Inside Exodus NYC

by December 11, 2014
90

by Nate Derosena

“Our mission is to provide the opportunity for young athletes to play basketball at a highly level competitive level. We are also committed to each athlete in assisting their growth and development of their athletic, educational, and social skills.” — Exodus NYC Mission Statement

Exodus NYC is one of New York City’s premiere AAU programs, having produced some of the best female hoop stars the country has seen. The program has been home to many talented female basketball ballers such as Kia Vaughn, Epiphanny Prince and Bria Hartley. The program’s current director is Thomas Davis, who is the cousin of Exodus founder Robert ‘Apache’ Paschall and is also the head coach of the women’s basketball team at ASA College. Exodus has won several AAU championships over the years, most recently winning the Nike Rose Classic (which they are known for winning often). The program has produced 13 McDonald’s All-Americans, 73 Division I athletes, and six WNBA players (three of whom went on to be all-stars). As prominent as the program has become, their start wasn’t so glorious.

The late Robert ‘Apache’ Paschall founded Exodus NYC in 1997 in a time when girls basketball was not nearly as popular and well-known as it is today. There were not that many AAU programs that catered to girls, so Paschall came up with the idea to have a team for underserved young females in his neighborhood. Initially it was conceived as a program for boys, but he opened the door to girls at the request of his sister, Danae, who played on his first girls’ team in 1998.

Paschall came from a place where hardships were the norm: His mother, Elaine Bartlett, spent 16 years in prison for selling cocaine and began her sentence when Paschall was only seven years old. His brother also spent time in prison for dealing drugs. Not wanting his sister to face the same fate, he used Exodus as an outlet for her, as well as other females in the neighborhood.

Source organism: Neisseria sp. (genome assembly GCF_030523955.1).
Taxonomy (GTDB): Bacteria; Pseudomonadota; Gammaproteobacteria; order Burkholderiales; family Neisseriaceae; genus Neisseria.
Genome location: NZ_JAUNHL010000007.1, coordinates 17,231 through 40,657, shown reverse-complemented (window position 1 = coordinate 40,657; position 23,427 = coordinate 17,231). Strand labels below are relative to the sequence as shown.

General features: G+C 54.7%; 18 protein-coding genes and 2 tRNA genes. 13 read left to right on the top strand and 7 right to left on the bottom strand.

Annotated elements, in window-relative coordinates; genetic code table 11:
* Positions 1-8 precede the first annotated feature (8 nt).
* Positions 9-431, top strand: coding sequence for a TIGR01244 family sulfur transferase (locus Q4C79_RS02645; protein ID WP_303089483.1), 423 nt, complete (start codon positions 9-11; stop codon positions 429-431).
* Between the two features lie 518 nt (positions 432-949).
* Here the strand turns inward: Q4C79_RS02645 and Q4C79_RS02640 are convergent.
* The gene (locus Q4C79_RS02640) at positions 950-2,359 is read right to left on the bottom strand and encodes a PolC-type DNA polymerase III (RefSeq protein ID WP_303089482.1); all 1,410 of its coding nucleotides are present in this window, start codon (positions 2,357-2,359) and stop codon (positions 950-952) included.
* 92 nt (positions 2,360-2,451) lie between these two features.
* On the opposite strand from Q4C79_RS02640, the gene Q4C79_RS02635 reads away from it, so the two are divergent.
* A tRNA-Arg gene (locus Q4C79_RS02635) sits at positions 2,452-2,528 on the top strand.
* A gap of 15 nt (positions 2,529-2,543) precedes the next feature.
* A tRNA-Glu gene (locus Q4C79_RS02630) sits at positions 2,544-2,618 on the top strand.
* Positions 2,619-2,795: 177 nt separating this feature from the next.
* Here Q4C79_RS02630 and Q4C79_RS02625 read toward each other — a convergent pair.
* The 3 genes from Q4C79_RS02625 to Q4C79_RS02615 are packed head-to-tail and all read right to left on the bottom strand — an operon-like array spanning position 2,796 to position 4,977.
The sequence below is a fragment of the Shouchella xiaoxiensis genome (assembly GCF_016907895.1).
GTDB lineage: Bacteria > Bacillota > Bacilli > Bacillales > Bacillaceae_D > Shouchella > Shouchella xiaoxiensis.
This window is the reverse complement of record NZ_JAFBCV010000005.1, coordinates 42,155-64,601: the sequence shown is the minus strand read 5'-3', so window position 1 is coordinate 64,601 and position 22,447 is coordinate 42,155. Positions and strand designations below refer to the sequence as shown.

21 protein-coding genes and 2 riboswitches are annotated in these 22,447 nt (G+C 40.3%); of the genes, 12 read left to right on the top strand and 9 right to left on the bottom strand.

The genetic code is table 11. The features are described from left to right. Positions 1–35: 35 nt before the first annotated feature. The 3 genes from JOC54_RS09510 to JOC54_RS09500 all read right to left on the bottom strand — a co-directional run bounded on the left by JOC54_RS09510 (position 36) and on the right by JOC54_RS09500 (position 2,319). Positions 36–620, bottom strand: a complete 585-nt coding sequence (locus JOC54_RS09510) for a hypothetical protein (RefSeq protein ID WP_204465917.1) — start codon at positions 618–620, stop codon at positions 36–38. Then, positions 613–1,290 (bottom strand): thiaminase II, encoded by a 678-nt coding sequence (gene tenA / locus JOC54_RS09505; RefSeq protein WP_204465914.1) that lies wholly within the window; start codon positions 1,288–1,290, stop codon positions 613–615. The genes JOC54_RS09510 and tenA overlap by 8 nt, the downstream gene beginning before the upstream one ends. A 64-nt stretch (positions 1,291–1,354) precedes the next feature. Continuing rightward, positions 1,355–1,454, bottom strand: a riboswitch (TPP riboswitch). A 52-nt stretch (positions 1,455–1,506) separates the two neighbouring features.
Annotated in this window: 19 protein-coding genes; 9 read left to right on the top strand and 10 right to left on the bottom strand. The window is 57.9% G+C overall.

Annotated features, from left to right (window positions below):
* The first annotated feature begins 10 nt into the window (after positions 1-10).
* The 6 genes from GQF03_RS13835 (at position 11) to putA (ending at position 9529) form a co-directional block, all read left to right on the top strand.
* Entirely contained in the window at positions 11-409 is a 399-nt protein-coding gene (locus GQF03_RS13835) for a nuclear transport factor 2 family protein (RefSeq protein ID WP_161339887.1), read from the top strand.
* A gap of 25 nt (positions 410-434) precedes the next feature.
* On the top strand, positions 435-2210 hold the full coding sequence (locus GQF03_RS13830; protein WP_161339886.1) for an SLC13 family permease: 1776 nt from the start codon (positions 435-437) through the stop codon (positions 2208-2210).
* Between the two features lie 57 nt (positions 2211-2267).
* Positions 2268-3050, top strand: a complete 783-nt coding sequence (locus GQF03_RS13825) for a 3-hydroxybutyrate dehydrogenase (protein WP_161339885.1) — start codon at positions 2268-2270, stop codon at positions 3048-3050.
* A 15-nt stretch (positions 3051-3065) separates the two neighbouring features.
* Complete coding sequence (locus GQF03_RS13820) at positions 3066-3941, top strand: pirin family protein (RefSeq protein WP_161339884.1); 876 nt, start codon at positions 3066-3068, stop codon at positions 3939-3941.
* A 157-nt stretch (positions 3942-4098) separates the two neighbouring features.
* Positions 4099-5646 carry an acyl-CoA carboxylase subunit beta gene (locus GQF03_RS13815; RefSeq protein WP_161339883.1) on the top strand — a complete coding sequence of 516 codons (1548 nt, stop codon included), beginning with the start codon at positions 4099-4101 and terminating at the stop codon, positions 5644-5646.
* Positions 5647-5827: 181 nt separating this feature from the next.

“He just founded a team with the local girls in the neighborhood that were getting in trouble,” says Davis. “He just tried to figure out a way to keep them off the streets. Honestly, we didn’t think it would turn into this. My cousin—his sister—he just wanted to keep her out of trouble.”

Paschall saw an untimely and unfortunate death in 2012 after succumbing to a heart attack. He was also battling skin cancer. Davis has been director of Exodus ever since, and has continued to keep his cousin’s vision alive. What started as a local backyard team has now become one of the most prominent girls’ basketball programs in the nation. Intended to keep friends and family out of trouble, the program expanded to do the same for girls all over.

Davis and the rest of the Exodus NYC staff do everything they can to create a better opportunity for all of their players away from the court as well. They work as a family unit and make sure no one is left behind. Most of the funds are “home funded;” they do not charge schools for kids and all of their recruiting is straight up and down. The program depends mostly on what the parents of the players can afford, and Davis and the other staff members do what they can to come up with the remaining operating costs. He continues the vision of helping these young girls seek opportunities to take their game to the next level by connecting current Exodus NYC players with alumnae of the program to get a better grasp on things and to hear what comes after from people who’ve gone through the same process.

“They have a ‘big sister’ for each of the kids in the program, where if they can’t talk to the kid everyday, the kid could shoot them a text or an email and just ask them questions about what it feels like to be recruited, how it felt in college and then so forth,” says Davis. “We just thought that’d be something cool for the kids to kind of get an idea of what the next level is from somebody who’s been through what they’ve been going through now.”

As the program grew, so did the opportunities, and that tradition continues till this day. Girls like Marina Mabrey, younger sister of Notre Dame star Michaela Mabrey, have gained their share of notoriety through the Exodus program. Mabrey had the opportunity to play for the U18 USA basketball team, and will be heading to Notre Dame next fall. The program has benefited girls like Lauren Hansen, who is only in the 8th grade and won’t graduate high school until 2019 but has already received offers from Division I collegiate programs. Exodus NYC continues to help young girls get to a level they may not have seen on their own, while keeping the dream of its founder ‘Apache’ Paschall alive.

(Photo Credit: Jeff Chen)